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Posted: September 30, 2013 in Uncategorized


Three years ago, birthed through an intro-level Anthropology paper, STAND Against Genocide formed a chapter here at Ohio University in Athens, Ohio. Over the past three years, through clashes with faculty, collaboration with student orgs, impromptu late-night vigils, graffiti forays, and other adventures, OU STAND has grown to become what a professor recently praised as one of the most active and respected student groups on campus.

So, who are we?


We are the Ohio University chapter of STAND Against Genocide. STAND is a national, student-run organization that was birthed from the activism surrounding the Save Darfur movement. STAND originally stood for “Students Taking Action Now in Darfur,” but has since grown to encompass so much more. Focusing on international human rights and genocide specifically, we are present on campuses across the nation as a voice for the unseen atrocities happening all around the world right now.

And they are happening right now.

  • As most people know, significantly more than 100,000 individuals have been killed in the scattered battlefields of Syria. Well more than 2 million refugees have fled the country and that number grows every day. (#syriasly?)
  • Two revolutions have erupted in Egypt in the past two years, which is unheard of in the history of revolutions.
  • The “Arab Spring” slew of uprisings in northern Africa and the Middle East has spawned enormous body counts as well as huge misunderstanding when it comes to revolution, religion, government, and conflict.
  • A little less known are the mortalities and atrocities of the Great Lakes Region in Central Africa, more specifically Sudan, South Sudan, Central African Republic, and the Democratic Republic of Congo. Estimates vary, but somewhere between 5 and 6 million people have been killed in the stagnant violence that has plagued the region since the early 90s.
  • According to a 2011 UN report, 1100 women are raped every day in the eastern part of the Democratic Republic of the Congo where sexual violence is used as a weapon of war to destabilize whole communities.
  • Sexual terrorism is certainly not limited to the DRC. Cases of sexual violence as a terror tactic have been turning up in the Central African Republic, Burma (Myanmar), Syria, the Sudans, and others.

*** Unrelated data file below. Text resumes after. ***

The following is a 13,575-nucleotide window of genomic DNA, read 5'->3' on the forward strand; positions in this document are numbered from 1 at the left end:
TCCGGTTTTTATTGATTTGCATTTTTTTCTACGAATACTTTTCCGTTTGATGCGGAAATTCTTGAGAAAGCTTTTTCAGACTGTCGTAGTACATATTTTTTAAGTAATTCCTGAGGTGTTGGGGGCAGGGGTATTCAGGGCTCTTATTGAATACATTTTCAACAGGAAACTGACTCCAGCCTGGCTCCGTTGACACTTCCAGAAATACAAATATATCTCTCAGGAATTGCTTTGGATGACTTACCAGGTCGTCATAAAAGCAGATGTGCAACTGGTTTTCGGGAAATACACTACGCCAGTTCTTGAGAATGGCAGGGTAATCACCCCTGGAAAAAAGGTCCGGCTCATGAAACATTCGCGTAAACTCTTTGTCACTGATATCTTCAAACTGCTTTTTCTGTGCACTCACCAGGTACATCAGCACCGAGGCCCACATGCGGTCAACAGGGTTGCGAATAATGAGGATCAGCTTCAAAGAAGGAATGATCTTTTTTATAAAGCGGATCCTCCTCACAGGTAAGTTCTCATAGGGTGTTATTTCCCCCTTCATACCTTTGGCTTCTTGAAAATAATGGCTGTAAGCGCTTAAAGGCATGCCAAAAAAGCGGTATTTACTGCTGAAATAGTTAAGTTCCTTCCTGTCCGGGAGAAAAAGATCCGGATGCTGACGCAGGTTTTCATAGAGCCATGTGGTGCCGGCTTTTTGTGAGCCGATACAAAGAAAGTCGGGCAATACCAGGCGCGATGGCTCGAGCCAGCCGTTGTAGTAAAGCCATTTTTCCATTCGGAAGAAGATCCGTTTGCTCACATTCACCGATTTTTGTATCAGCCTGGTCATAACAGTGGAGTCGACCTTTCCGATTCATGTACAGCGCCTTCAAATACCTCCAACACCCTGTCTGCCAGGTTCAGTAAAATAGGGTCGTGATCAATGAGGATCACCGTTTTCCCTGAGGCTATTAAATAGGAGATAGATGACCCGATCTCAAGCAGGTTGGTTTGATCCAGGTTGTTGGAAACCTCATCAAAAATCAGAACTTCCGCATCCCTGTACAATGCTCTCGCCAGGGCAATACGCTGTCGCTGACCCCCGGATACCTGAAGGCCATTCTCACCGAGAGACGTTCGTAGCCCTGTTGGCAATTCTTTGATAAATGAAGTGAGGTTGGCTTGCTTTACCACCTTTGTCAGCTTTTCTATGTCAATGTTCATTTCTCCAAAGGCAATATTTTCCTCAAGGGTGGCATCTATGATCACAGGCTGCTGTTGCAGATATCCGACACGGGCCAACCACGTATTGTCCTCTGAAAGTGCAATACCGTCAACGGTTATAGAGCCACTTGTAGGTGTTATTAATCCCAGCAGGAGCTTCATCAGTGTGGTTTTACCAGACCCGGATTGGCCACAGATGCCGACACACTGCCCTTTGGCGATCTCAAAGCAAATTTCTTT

• In the obscure, south-Asian nation of Burma (Myanmar), political prisoners have been held for years under oppressive and unjust laws as the Rohingya people have been constantly abused.

… and these are just the issues we have focused on in the past. There are other areas we will address as the years roll on.

And how do we address these things? Our mission is two-fold.

  • First, we want to be a voice on campus, raising awareness about what is happening around the world. We want students here in the US, specifically on campus at Ohio University, to know both how we affect the issues happening now, and how we can affect the outcome and be a small part of bringing about solutions. We do this mostly by staging events around campus such as film screenings, artistic demonstrations, speakers or guest lecturers, performing artists, teach-ins, etc., but also through our individual interactions with students and faculty here on campus.


  • Second, we are striving to be advocates of those who are oppressed by approaching our academic and political institutions. Conflict Free Campus Initiative, or CFCI (read about CFCI here), has been our primary focus over the past two years. The process of becoming a conflict-free campus/institution has been both frustrating and rewarding, but it is a process that continues to this day at OU. Aside from CFCI, we have also lobbied state and national representatives with phone and e-mail campaigns, bombarding legislators and sometimes the White House with recommendations for policy focuses.

Finally, we at STAND strive to be engaged citizens in everything we do. This branches from our convictions on international issues, to activism here at home as we advocate for those who find themselves downtrodden here in our own society. While we tend to focus on issues outside of the United States, we acknowledge that there are real issues here at home that must be addressed.


I think that our focus on the international issues in STAND stems from their very invisible nature. Here in our guarded US community, our ignorance as a culture inspires us in STAND to go against that norm and care deeply about those we can’t see and try to fight against those atrocities we can’t really comprehend. We want to be a community of global citizens capable of feeling empathy for those far from us as well as those who live on the same campus as us.

We are STAND Against Genocide, and we are actively deciding to STAND up for those for those who do not have the opportunity to live in peace. STAND with us and follow along.



Posted: March 19, 2013 in Uncategorized